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Designing Effective Speech Interfaces by Dean T. Barker, Susan Weinschenk

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Appendix B

Glossary

acoustic cues. Sounds that help a listener filter invariants (noise) in coordination with lexical information. For example, the suprasegmental phonemes.

affixes. Bound morphemes that modify meaning, such as by changing person, gender, tense, or number. For example, prefixes and suffixes are affixes.

affricatives. Complex sounds that are initially a stop but become a fricative, such as ch in chill.

agglutination. Concatenating morphemes to create a new word.

allophones. A subclass of phonemes that have a variation based on the sound resulting from a puff of air being released when the sound is made.

amplitude. The loudness of a sound, determined by the size of its wavelength.

articulation. The expulsion of air from the oral cavity.

assertion. Information that the speaker assumes is new to the listener or justifies emphasis.

assistive technology. Specialized technology that accommodates users with disabilities.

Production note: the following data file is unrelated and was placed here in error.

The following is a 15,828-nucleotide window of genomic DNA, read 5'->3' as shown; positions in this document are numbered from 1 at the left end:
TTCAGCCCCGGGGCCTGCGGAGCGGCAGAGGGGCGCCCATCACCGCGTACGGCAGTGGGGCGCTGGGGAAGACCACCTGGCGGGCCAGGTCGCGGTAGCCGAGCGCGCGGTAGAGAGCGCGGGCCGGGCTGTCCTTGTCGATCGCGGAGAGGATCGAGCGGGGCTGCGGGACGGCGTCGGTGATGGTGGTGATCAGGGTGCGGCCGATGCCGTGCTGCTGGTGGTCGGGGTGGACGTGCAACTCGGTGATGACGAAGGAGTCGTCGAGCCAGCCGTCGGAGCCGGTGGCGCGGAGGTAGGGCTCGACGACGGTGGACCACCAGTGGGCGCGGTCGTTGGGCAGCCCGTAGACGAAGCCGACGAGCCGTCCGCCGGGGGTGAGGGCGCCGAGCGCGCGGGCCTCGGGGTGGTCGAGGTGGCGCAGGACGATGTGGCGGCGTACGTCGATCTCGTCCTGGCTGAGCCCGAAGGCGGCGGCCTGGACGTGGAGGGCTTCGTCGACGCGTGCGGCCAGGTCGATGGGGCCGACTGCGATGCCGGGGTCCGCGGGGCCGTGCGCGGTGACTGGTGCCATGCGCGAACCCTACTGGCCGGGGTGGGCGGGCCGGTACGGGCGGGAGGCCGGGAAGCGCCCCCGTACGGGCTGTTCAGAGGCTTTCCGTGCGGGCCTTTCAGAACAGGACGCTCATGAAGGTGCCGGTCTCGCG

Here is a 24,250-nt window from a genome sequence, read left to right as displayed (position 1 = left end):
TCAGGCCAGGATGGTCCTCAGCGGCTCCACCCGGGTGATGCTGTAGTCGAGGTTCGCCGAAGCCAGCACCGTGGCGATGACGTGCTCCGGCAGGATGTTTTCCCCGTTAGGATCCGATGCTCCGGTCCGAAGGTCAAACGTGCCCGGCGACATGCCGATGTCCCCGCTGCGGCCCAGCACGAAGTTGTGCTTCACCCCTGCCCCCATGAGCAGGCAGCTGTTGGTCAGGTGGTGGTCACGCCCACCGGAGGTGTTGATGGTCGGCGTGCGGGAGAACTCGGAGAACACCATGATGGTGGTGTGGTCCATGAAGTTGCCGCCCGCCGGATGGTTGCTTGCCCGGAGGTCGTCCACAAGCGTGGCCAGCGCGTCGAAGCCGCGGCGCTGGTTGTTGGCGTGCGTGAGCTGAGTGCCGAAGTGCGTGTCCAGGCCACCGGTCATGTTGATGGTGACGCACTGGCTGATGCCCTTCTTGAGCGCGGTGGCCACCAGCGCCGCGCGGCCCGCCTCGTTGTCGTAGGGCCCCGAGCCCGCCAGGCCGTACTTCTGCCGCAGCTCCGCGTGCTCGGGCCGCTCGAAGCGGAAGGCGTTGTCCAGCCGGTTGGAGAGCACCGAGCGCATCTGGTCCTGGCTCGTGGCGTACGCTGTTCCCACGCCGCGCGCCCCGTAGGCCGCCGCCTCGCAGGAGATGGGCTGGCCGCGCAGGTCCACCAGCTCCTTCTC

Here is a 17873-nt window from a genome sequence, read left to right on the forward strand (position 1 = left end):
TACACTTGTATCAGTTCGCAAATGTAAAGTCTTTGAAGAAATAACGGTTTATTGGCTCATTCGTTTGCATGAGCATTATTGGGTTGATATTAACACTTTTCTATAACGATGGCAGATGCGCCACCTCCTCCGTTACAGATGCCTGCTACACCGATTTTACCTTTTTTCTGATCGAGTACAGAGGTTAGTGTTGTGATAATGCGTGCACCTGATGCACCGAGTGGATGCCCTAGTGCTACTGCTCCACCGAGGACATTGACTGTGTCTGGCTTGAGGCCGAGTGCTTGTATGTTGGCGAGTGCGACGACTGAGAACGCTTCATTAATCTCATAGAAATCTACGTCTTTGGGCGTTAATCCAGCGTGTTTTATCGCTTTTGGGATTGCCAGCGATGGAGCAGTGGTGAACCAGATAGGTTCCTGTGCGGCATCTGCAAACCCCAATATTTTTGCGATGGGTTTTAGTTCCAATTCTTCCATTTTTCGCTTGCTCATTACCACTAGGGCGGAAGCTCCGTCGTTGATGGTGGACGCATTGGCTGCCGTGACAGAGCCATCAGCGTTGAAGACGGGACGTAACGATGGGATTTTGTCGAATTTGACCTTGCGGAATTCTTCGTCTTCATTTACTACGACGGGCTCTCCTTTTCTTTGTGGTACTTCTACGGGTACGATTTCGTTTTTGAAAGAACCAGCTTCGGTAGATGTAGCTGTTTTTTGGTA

asynchronous communication. Communication where the receiver actually receives the message at a time different from its transmission time. For example, e-mail and voice mail.

attack. The point in time when a sound begins.

auditory icon. A non-speech audio signal that is based on a real world sound. For example, the sound of a police siren that conveys an emergency.

auditory user interface (AUI). An interface that relies primarily or exclusively on audio, including speech and sounds, for interaction.

barge-in. A technique that allows users to interrupt the ...

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